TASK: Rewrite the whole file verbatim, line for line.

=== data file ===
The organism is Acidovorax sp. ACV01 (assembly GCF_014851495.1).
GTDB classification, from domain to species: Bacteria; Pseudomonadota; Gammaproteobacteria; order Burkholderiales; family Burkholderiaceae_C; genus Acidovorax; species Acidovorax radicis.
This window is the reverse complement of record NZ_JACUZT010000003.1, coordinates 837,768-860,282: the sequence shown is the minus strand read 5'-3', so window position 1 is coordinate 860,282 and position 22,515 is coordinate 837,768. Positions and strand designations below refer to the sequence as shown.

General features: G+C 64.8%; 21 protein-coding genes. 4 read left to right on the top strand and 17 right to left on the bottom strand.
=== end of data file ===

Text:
The organism is Acidovorax sp. ACV01 (assembly GCF_014851495.1).
GTDB classification, from domain to species: Bacteria; Pseudomonadota; Gammaproteobacteria; order Burkholderiales; family Burkholderiaceae_C; genus Acidovorax; species Acidovorax radicis.
This window is the reverse complement of record NZ_JACUZT010000003.1, coordinates 837,768-860,282: the sequence shown is the minus strand read 5'-3', so window position 1 is coordinate 860,282 and position 22,515 is coordinate 837,768. Positions and strand designations below refer to the sequence as shown.

General features: G+C 64.8%; 21 protein-coding genes. 4 read left to right on the top strand and 17 right to left on the bottom strand.